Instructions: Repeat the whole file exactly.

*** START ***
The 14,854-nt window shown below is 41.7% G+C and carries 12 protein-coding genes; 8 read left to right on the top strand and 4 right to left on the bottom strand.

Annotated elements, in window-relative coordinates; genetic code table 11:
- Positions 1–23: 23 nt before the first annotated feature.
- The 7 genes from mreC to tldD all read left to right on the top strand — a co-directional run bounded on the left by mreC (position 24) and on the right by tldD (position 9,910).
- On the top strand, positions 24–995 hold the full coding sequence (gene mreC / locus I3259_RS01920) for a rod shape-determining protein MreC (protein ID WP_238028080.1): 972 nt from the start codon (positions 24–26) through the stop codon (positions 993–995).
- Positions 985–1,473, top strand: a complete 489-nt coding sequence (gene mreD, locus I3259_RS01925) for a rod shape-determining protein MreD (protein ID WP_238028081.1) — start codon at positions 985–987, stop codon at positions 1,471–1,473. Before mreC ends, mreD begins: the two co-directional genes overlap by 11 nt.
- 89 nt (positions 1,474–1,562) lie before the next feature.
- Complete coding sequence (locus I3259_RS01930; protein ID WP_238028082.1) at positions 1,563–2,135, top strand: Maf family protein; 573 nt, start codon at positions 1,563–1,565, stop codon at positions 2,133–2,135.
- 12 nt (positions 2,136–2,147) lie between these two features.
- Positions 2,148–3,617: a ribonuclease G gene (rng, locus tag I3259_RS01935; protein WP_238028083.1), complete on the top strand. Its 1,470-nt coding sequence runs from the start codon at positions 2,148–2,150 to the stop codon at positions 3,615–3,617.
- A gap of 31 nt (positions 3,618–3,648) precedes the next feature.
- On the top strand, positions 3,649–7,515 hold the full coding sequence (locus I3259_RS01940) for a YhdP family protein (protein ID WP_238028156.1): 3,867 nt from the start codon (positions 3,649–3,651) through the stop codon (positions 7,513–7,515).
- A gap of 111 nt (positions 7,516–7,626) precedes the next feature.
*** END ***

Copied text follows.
The 14,854-nt window shown below is 41.7% G+C and carries 12 protein-coding genes; 8 read left to right on the top strand and 4 right to left on the bottom strand.

Annotated elements, in window-relative coordinates; genetic code table 11:
- Positions 1–23: 23 nt before the first annotated feature.
- The 7 genes from mreC to tldD all read left to right on the top strand — a co-directional run bounded on the left by mreC (position 24) and on the right by tldD (position 9,910).
- On the top strand, positions 24–995 hold the full coding sequence (gene mreC / locus I3259_RS01920) for a rod shape-determining protein MreC (protein ID WP_238028080.1): 972 nt from the start codon (positions 24–26) through the stop codon (positions 993–995).
- Positions 985–1,473, top strand: a complete 489-nt coding sequence (gene mreD, locus I3259_RS01925) for a rod shape-determining protein MreD (protein ID WP_238028081.1) — start codon at positions 985–987, stop codon at positions 1,471–1,473. Before mreC ends, mreD begins: the two co-directional genes overlap by 11 nt.
- 89 nt (positions 1,474–1,562) lie before the next feature.
- Complete coding sequence (locus I3259_RS01930; protein ID WP_238028082.1) at positions 1,563–2,135, top strand: Maf family protein; 573 nt, start codon at positions 1,563–1,565, stop codon at positions 2,133–2,135.
- 12 nt (positions 2,136–2,147) lie between these two features.
- Positions 2,148–3,617: a ribonuclease G gene (rng, locus tag I3259_RS01935; protein WP_238028083.1), complete on the top strand. Its 1,470-nt coding sequence runs from the start codon at positions 2,148–2,150 to the stop codon at positions 3,615–3,617.
- A gap of 31 nt (positions 3,618–3,648) precedes the next feature.
- On the top strand, positions 3,649–7,515 hold the full coding sequence (locus I3259_RS01940) for a YhdP family protein (protein ID WP_238028156.1): 3,867 nt from the start codon (positions 3,649–3,651) through the stop codon (positions 7,513–7,515).
- A gap of 111 nt (positions 7,516–7,626) precedes the next feature.